Hubby’s student loan discharge creates tax issue; can innocent spouse get tax relief?
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Dear Tax Talk,
My husband is 77 years old and has stage 4 lung cancer. He has a student loan that he received long before we married. Recently, because of his age and health, the loan ($32,000) was forgiven. But on the discharging paper, it says this amount will be added to our income. Is there any provision in the law about tax relief for an innocent spouse? Thank you!
There are provisions in the law regarding “innocent spouse relief.” However, this relates to income not reported properly on a joint return, so it will not help you in your situation.
The student loan forgiveness will be reported to you on Form 1099-C, Cancellation of Debt. You will need to take a look at IRS Form 982, Reduction of Tax Attributes Due to Discharge of Indebtedness, to see if you can find some relief under the insolvency exclusion.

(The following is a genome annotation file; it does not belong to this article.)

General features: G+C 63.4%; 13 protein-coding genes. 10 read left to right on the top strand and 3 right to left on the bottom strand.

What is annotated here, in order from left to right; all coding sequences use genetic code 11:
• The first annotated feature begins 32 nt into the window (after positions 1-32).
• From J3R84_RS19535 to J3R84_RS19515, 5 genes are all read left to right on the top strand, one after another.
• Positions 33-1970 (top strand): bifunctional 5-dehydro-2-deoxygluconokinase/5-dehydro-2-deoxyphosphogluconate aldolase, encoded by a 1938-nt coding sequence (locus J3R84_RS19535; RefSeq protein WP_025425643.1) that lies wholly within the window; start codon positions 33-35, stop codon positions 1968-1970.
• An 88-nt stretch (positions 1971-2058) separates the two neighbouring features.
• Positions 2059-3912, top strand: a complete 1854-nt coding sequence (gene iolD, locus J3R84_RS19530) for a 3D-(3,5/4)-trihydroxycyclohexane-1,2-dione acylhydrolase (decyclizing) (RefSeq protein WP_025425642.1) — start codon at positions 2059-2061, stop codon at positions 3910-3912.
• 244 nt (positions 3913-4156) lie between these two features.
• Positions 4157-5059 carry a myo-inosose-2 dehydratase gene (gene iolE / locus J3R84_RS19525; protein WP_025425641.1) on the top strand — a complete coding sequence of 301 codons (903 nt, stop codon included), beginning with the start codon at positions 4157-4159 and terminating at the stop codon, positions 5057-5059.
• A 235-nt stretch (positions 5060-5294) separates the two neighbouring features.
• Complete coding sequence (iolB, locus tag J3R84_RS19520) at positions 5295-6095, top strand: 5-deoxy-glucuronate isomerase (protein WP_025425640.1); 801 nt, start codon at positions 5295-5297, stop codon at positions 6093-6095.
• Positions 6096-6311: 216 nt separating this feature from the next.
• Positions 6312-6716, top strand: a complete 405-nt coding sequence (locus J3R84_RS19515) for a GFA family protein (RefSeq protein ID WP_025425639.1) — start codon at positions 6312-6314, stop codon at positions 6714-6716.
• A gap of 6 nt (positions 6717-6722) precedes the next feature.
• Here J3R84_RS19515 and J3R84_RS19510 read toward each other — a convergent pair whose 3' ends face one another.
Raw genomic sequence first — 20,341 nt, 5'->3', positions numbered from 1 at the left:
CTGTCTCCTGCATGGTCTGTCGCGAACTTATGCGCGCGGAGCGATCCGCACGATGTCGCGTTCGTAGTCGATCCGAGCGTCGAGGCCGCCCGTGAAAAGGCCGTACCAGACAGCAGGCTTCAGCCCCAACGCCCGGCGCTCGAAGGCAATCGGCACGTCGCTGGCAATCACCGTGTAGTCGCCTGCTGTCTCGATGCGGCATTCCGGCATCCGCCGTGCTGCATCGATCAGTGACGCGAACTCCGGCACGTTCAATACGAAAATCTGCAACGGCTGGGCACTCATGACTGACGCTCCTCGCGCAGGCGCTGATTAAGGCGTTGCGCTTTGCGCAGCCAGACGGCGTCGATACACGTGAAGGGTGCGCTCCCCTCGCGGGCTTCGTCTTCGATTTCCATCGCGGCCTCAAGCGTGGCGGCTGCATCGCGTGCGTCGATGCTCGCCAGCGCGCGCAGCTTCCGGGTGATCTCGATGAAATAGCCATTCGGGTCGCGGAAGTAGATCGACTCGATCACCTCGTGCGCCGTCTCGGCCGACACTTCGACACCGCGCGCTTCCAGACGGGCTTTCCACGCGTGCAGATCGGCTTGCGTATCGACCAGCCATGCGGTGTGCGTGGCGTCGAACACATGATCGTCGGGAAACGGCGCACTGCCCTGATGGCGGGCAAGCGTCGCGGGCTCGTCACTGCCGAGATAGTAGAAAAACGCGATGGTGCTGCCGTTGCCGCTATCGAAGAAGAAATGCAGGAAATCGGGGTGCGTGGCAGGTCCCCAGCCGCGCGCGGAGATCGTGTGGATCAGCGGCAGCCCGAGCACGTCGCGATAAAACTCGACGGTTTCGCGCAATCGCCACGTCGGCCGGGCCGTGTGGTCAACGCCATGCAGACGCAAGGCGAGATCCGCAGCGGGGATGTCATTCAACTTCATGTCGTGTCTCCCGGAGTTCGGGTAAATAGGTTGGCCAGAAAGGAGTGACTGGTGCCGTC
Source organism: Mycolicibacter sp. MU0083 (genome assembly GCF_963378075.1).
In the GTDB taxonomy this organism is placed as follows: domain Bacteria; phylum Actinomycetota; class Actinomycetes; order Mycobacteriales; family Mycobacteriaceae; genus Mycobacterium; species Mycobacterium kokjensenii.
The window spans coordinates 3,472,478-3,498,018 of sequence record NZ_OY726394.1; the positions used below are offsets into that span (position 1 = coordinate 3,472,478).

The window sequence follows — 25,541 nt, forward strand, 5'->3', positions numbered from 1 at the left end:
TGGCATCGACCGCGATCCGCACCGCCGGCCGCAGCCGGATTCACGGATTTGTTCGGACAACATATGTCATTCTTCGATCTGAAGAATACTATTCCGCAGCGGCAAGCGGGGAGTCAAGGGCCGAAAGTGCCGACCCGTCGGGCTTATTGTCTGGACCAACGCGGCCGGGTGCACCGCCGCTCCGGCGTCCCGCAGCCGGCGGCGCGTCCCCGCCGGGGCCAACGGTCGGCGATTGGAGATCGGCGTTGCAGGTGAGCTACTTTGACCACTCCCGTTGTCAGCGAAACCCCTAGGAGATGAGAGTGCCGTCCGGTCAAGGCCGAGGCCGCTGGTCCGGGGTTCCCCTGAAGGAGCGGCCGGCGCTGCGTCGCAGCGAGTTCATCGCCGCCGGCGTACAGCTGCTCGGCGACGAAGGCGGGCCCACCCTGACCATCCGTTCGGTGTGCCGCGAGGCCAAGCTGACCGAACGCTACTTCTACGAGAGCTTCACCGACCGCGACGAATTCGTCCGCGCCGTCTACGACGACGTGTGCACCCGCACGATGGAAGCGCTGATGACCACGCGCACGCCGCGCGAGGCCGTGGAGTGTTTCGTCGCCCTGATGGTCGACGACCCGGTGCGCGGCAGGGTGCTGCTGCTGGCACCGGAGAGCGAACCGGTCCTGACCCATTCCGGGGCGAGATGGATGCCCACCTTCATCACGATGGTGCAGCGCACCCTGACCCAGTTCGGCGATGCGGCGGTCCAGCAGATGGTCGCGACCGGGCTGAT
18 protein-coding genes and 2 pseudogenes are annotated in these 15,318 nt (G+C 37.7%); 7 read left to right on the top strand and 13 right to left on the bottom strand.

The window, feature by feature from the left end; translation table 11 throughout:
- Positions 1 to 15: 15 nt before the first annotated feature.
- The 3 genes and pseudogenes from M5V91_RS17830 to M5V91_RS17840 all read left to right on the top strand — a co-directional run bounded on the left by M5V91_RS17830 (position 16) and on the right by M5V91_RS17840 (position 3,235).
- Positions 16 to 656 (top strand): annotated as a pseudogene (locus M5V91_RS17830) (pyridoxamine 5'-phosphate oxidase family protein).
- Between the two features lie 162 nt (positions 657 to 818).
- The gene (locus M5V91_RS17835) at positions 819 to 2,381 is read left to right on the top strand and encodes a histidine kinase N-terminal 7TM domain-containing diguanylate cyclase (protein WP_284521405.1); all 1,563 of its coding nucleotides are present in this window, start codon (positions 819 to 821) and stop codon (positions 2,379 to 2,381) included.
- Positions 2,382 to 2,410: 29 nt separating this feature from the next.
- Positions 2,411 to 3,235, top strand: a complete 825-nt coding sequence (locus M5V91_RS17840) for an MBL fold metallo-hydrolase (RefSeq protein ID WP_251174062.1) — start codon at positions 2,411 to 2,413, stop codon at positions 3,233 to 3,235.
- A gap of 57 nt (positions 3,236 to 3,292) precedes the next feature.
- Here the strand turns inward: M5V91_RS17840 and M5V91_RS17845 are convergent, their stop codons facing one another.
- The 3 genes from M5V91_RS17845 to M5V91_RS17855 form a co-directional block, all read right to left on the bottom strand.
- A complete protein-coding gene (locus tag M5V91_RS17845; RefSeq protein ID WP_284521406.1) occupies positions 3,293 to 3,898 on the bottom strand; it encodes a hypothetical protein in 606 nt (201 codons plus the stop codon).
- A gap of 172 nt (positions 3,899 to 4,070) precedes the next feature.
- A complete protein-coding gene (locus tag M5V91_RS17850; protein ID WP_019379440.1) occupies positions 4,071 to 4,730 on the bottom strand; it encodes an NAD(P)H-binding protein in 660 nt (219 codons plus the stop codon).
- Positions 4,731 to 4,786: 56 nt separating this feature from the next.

What is the insolvency exclusion?
The insolvency exclusion applies if you were insolvent to the extent your liabilities exceeded the fair market value of your assets immediately before the student loan debt was canceled.
You will need to be prepared to show the IRS your calculation if you’re asked, so be sure to keep good records as you complete the form.
Not everyone is insolvent when debt is canceled. However, they still have other circumstances that prevent them from being able to pay the IRS what they owe. The IRS recognizes this and allows taxpayers to submit an offer in compromise, which is basically an agreement between you and the IRS to settle your tax debt for less than you owe using IRS Form 656, Offer in Compromise.
The IRS also offers professional tax assistance at low-income taxpayer clinics if you qualify. They are listed in IRS Publication 4134, Low Income Taxpayer Clinic List.
Thank you for the great question and all the best to you and your husband.
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